Lifestyle Training

Working Out Outside

Anyone who lives in a desert climate knows how high the temperatures can go. Some like to say that anything under 100 degrees feels akin to a cold snap. That may be true, but if you play your cards right, the weather shouldn’t stop you from exercising outdoors. There are, however, right and wrong ways to do it.

The Importance of Water to Your Outdoor Workouts

If you want to get your exercise outdoors in hot weather, water is something with which you must develop a close relationship. It should be nothing but water, though. Beer and soda may taste great at the time, but when it comes to hydration, neither of them will do the trick.

When it comes to the right amount of water, there are various schools of thought. Red Cross communications director Andrea McCauley states that everyone should consume a quart of room-temperature water both before and after exercising and one or two cups every 20 minutes during the workout regardless of whether they do or do not feel thirsty.

Sports medicine doctor William O. Roberts, on the other hand, believes that drinking too much water is almost as bad as drinking too little. He recommends that you replace only the quantity of fluids that you’ve lost through perspiration and no more. The exact amount will vary from one day to the next, so to determine the rate at which you’ve sweated, you’ll need to weigh yourself in the nude both before and after your workout. The amount of weight you’ve lost in ounces will equal the number of ounces of water that Dr. Roberts believes you should drink after your workout.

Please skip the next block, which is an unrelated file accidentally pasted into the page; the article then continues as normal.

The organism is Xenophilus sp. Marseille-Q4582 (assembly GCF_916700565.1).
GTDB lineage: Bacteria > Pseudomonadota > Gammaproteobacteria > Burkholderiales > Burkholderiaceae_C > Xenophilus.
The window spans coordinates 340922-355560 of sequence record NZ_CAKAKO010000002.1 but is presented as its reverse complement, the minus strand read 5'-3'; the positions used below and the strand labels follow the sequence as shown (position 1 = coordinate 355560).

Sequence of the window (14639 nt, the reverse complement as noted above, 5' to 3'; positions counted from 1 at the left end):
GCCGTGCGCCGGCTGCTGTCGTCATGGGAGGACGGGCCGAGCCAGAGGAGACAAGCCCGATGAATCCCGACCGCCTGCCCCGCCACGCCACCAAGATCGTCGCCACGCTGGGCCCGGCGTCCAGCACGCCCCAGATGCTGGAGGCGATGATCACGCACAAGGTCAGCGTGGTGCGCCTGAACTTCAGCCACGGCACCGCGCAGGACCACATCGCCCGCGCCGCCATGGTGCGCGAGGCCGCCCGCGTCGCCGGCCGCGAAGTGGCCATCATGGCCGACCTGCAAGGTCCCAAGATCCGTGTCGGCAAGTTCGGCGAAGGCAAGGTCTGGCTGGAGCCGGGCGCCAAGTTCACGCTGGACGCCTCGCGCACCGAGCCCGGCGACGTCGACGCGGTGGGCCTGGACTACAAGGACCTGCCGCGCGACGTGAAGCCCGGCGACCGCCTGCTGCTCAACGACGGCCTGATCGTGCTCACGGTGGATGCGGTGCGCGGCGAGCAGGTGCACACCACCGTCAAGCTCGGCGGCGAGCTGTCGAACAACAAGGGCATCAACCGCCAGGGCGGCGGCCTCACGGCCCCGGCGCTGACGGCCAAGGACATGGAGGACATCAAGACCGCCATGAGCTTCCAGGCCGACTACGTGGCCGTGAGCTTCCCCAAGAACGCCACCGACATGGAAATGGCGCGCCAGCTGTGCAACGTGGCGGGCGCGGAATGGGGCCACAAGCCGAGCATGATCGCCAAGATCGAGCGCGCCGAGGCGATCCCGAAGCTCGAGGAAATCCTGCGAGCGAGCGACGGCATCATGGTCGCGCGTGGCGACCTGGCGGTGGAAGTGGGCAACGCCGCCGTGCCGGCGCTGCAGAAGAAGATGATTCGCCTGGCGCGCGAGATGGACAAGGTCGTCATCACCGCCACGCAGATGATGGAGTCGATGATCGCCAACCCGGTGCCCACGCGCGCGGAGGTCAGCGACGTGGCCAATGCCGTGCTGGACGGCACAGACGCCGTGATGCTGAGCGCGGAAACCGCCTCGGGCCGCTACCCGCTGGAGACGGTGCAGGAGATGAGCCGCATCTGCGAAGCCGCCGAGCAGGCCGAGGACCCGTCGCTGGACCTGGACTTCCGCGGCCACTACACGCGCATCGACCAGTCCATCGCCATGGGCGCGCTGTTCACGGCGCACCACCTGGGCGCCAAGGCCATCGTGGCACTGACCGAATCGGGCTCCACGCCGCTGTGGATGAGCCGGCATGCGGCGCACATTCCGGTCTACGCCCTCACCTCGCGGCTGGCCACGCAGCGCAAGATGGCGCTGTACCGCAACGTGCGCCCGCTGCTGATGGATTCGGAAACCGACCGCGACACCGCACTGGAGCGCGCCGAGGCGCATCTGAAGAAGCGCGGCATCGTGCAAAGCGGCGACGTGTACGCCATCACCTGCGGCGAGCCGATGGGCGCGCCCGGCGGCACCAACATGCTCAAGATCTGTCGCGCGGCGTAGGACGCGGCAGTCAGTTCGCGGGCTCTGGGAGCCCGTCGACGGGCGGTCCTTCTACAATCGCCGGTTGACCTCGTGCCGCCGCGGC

The Best Time and Place for an Outdoor Workout

According to some sports specialists, the hours between 4 a.m. and 6 a.m. provide the perfect window for outdoor exercise. At this time of day, temperatures are the lowest and air quality the purest. Early evening hours are second best although air pollution may be worse at that time. If neither time of day is good for you, try to do your workout in a shady location, avoiding the sun as much as possible. Once your skin begins to burn, it will lose its ability to keep your body cool.

What to Wear During Outdoor Exercise

Anything you put on your body for an outdoor workout should be loose, absorbent and light in color. The fabric you choose is important, too. You are looking for something that will wick the moisture away from your body without staying wet and soggy, and certain fabrics are better at this than are others.

Some of the newer synthetic materials have a talent for drying quickly, thereby allowing your skin to breathe and encouraging sweat to evaporate. Cotton, on the other hand, is one of the worst fabrics in which to work out. Clothes made of cotton will soak up the sweat, and the longer you exercise, the wetter and heavier they will become. They will neither pull the moisture away from your skin nor allow it to evaporate and cool you off.

In colder weather, dress in layers that you can peel off as your body heats up. Wear the wicking fabric closest to your skin and put the insulating fabric over that.

Never, under any circumstances, exercise outdoors in materials containing rubber or plastic. These prevent your sweat from evaporating, allowing your body temperature to rise to dangerous and potentially deadly levels.

Don’t Overdo Your Outdoor Workout

When you exercise outdoors in hotter weather, keep an eye on the intensity. It’s best to maintain a moderate pace with your heart rate at no more than 70 percent of its maximum. If you experience any dizziness, feel any pain or find that you are breathing too hard to maintain a conversation, it means that you’re overexerting. Take a breather and slow the pace.

If you’re not used to exercising out of doors, start slowly. It can take as long as two weeks to completely acclimate to the higher temperatures, but as your body begins to adjust, you can increase the intensity and length of your workouts. Before too long, you’ll experience the special joy that comes to those who choose to get their workouts in the great outdoors.